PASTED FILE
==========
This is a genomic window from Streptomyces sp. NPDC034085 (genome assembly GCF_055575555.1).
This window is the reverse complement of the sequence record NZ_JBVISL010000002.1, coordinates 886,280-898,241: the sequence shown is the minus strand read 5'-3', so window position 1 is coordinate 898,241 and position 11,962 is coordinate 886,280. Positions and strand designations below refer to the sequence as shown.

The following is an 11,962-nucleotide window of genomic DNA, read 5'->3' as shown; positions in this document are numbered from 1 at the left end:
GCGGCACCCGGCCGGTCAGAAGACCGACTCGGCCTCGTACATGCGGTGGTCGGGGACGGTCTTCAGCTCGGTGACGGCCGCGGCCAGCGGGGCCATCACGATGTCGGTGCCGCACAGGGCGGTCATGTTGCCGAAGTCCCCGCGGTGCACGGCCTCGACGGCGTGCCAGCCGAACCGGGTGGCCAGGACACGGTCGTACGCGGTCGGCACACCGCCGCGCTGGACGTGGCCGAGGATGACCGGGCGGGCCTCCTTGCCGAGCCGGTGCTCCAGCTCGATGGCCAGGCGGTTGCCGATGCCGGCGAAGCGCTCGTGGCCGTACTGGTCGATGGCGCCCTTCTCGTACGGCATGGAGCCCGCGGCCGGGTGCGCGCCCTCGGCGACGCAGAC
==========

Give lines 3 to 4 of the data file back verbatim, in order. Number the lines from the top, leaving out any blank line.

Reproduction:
The following is an 11,962-nucleotide window of genomic DNA, read 5'->3' as shown; positions in this document are numbered from 1 at the left end:
GCGGCACCCGGCCGGTCAGAAGACCGACTCGGCCTCGTACATGCGGTGGTCGGGGACGGTCTTCAGCTCGGTGACGGCCGCGGCCAGCGGGGCCATCACGATGTCGGTGCCGCACAGGGCGGTCATGTTGCCGAAGTCCCCGCGGTGCACGGCCTCGACGGCGTGCCAGCCGAACCGGGTGGCCAGGACACGGTCGTACGCGGTCGGCACACCGCCGCGCTGGACGTGGCCGAGGATGACCGGGCGGGCCTCCTTGCCGAGCCGGTGCTCCAGCTCGATGGCCAGGCGGTTGCCGATGCCGGCGAAGCGCTCGTGGCCGTACTGGTCGATGGCGCCCTTCTCGTACGGCATGGAGCCCGCGGCCGGGTGCGCGCCCTCGGCGACGCAGAC